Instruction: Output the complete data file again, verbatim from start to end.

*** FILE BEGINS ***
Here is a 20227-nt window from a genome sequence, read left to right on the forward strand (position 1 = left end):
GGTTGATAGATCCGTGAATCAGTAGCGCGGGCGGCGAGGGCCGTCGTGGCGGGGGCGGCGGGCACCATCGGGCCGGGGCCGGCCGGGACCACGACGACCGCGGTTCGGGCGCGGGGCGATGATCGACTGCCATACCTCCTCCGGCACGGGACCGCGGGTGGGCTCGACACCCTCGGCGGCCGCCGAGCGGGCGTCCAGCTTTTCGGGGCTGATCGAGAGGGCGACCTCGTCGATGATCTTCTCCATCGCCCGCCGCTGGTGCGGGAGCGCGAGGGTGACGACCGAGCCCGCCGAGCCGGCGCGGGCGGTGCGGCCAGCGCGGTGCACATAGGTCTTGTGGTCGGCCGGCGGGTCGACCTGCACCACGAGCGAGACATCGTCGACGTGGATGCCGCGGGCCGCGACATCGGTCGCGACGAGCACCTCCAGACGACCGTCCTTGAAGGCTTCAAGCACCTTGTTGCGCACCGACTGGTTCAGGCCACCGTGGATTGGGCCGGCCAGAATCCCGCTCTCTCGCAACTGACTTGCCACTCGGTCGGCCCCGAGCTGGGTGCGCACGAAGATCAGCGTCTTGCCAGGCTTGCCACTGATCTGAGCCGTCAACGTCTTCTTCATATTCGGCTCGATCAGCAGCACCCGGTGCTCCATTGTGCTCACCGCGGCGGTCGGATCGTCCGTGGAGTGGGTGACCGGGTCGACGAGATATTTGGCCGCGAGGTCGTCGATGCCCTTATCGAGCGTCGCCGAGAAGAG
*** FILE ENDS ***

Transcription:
Here is a 20227-nt window from a genome sequence, read left to right on the forward strand (position 1 = left end):
GGTTGATAGATCCGTGAATCAGTAGCGCGGGCGGCGAGGGCCGTCGTGGCGGGGGCGGCGGGCACCATCGGGCCGGGGCCGGCCGGGACCACGACGACCGCGGTTCGGGCGCGGGGCGATGATCGACTGCCATACCTCCTCCGGCACGGGACCGCGGGTGGGCTCGACACCCTCGGCGGCCGCCGAGCGGGCGTCCAGCTTTTCGGGGCTGATCGAGAGGGCGACCTCGTCGATGATCTTCTCCATCGCCCGCCGCTGGTGCGGGAGCGCGAGGGTGACGACCGAGCCCGCCGAGCCGGCGCGGGCGGTGCGGCCAGCGCGGTGCACATAGGTCTTGTGGTCGGCCGGCGGGTCGACCTGCACCACGAGCGAGACATCGTCGACGTGGATGCCGCGGGCCGCGACATCGGTCGCGACGAGCACCTCCAGACGACCGTCCTTGAAGGCTTCAAGCACCTTGTTGCGCACCGACTGGTTCAGGCCACCGTGGATTGGGCCGGCCAGAATCCCGCTCTCTCGCAACTGACTTGCCACTCGGTCGGCCCCGAGCTGGGTGCGCACGAAGATCAGCGTCTTGCCAGGCTTGCCACTGATCTGAGCCGTCAACGTCTTCTTCATATTCGGCTCGATCAGCAGCACCCGGTGCTCCATTGTGCTCACCGCGGCGGTCGGATCGTCCGTGGAGTGGGTGACCGGGTCGACGAGATATTTGGCCGCGAGGTCGTCGATGCCCTTATCGAGCGTCGCCGAGAAGAG